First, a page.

Saturday, December 15, 2012

The House I Loved by Tatiana de Rosnay

The House I LovedThe House I Loved by Tatiana de Rosnay

My rating: 5 of 5 stars

Like many of the other reviewers, I read The House I Loved because Sarah's Key was so powerful. This book is different. There can be no comparison between the story of the French government sending Jewish citizens to German death camps during World War II and the story of the hardship caused by eminent domain laws that were used as part of a massive renovation of Paris during the reign of Emperor Napoleon III. But every book does not have to be about genocide. The House I Loved is about memories and about the redemption brought about by recalling the bad as well as the good. In its own way it is a powerful story.

The plot is revealed through a series of letters being read and written by Rose Bazelet, a woman living in mid nineteenth century Paris who is determined to resist the razing of her home to make way for a wide boulevard. Most of the plot comes from Rose's writing to her deceased husband, Armand. In these she reflects on the early stages of their relationship and on both the wonderful and the tragic times they shared in their home. She has also kept a number of letters that have been written to her over the years. These give a different perspective on her life.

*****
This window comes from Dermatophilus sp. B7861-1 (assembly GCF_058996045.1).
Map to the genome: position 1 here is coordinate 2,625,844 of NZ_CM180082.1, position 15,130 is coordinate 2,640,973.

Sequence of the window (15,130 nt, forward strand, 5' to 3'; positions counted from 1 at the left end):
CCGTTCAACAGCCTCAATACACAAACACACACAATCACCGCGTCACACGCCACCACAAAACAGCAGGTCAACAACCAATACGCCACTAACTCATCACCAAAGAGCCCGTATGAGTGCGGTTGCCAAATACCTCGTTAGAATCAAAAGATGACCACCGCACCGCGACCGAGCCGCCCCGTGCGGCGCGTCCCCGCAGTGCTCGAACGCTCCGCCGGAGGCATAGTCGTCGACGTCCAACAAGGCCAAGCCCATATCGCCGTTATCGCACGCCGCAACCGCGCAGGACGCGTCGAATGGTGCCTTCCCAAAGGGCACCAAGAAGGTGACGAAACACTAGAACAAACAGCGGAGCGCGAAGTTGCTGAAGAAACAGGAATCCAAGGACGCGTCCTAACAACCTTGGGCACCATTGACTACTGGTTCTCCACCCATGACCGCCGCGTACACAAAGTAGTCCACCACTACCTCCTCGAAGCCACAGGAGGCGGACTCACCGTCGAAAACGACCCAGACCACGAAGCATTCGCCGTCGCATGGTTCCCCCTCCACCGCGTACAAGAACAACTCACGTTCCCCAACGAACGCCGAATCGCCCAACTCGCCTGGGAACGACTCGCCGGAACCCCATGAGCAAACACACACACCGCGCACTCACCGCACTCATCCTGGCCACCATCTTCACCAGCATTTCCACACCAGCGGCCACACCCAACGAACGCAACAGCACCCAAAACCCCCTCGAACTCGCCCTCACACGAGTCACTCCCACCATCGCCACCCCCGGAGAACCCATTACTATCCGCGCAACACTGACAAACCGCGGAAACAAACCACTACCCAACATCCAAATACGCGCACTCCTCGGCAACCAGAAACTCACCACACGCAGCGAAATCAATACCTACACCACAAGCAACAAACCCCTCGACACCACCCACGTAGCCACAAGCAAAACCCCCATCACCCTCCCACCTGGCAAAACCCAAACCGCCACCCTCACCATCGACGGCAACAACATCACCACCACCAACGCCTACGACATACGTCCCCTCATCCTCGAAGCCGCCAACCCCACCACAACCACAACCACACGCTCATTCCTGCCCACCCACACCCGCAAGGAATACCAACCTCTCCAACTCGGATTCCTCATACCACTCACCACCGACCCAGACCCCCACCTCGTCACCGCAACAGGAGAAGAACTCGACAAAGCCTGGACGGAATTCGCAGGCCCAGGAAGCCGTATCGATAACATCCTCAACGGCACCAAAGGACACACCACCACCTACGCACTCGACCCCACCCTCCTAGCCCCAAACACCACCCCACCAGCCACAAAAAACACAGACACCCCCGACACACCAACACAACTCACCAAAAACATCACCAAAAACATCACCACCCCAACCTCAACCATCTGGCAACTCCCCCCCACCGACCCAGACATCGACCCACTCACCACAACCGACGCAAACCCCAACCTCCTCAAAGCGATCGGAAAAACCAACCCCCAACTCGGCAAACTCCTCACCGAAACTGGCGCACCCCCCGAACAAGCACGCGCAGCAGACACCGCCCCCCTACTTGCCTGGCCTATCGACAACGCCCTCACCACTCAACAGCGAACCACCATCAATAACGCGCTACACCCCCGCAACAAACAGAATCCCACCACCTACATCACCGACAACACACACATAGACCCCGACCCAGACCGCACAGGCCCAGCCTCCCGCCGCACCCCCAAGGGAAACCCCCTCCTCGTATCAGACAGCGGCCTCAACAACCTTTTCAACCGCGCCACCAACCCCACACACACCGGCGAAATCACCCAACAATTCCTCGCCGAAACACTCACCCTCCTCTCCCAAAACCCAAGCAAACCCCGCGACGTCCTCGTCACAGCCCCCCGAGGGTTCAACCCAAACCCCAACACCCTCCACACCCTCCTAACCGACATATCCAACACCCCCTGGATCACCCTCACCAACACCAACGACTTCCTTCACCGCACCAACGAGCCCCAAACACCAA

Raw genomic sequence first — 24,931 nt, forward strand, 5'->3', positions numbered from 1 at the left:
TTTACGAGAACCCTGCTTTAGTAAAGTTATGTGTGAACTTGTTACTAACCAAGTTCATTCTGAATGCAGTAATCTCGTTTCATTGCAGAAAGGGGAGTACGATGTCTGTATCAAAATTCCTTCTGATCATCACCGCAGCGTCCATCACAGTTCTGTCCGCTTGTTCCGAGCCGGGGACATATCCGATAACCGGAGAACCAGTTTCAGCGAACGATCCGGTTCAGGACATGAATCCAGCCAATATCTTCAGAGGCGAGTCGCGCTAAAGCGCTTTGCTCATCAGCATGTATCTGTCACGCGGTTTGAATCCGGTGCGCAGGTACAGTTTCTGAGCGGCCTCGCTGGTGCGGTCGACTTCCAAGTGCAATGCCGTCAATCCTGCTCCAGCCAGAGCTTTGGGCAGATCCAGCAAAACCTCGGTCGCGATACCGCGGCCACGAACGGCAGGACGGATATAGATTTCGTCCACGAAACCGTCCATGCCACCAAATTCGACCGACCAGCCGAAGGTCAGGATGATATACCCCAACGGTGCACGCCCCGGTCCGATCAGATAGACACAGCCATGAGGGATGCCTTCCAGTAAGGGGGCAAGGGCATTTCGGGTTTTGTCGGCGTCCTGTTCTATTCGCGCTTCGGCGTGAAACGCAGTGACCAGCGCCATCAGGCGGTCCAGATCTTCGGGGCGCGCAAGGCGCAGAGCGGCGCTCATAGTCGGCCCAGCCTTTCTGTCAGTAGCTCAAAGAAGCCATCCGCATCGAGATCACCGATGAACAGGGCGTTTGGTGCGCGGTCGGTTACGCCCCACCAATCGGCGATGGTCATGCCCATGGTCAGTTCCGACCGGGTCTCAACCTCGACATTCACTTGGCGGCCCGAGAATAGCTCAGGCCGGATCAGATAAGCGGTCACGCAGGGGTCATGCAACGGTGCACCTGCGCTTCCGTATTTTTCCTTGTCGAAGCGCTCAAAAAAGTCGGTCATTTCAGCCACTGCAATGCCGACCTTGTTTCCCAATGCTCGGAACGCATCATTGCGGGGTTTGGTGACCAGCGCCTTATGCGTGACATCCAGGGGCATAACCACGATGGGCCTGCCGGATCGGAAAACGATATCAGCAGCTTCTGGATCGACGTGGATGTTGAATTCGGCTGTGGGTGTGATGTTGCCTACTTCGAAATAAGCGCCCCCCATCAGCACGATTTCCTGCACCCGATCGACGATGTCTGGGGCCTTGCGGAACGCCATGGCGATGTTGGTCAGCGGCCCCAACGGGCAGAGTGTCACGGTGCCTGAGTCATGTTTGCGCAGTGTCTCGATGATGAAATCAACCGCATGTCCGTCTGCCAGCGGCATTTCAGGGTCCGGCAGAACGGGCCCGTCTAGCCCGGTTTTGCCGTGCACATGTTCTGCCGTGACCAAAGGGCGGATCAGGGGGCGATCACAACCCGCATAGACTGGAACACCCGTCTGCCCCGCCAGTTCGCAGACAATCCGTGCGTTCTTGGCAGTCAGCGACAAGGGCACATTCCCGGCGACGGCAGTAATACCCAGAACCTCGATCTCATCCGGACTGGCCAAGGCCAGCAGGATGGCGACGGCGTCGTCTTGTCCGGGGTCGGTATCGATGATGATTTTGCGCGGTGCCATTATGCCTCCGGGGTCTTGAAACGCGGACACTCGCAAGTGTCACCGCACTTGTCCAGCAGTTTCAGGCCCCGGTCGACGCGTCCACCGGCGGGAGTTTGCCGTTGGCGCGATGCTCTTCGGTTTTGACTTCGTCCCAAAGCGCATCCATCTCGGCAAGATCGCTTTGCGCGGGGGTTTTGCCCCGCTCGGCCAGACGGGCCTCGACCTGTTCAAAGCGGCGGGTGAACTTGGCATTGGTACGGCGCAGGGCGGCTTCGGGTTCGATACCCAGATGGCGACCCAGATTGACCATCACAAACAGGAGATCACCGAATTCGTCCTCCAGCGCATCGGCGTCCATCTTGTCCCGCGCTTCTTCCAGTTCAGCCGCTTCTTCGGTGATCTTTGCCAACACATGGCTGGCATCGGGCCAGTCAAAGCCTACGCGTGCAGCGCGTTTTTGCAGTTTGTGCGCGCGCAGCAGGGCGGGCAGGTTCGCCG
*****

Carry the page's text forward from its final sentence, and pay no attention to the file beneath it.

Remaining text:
The house seems symbolic of Rose's life. There are reasons why she doesn't want to give up on her home, but there are also reasons why it would make sense for her to say “good riddance” to it. The same is true of the relationships she's had in her life. There isn't always logic behind the way things played out for her. Why does she love some people more than others, when in many cases it would make sense that she would feel the other way? I'm not sure what the answer to that question is and for that reason The House I Loved felt very real.

I felt Ms. De Rosnay gave a full picture of ordinary life in Paris in the nineteenth century, the shops, the relationships, the politics, the role of women, and much more. I listened to the audio version. It was read by Kate Reading, who brought the words to life in a marvelous way.

Steve Lindahl - Author of Motherless Soul

View all my reviews

No comments:

Post a Comment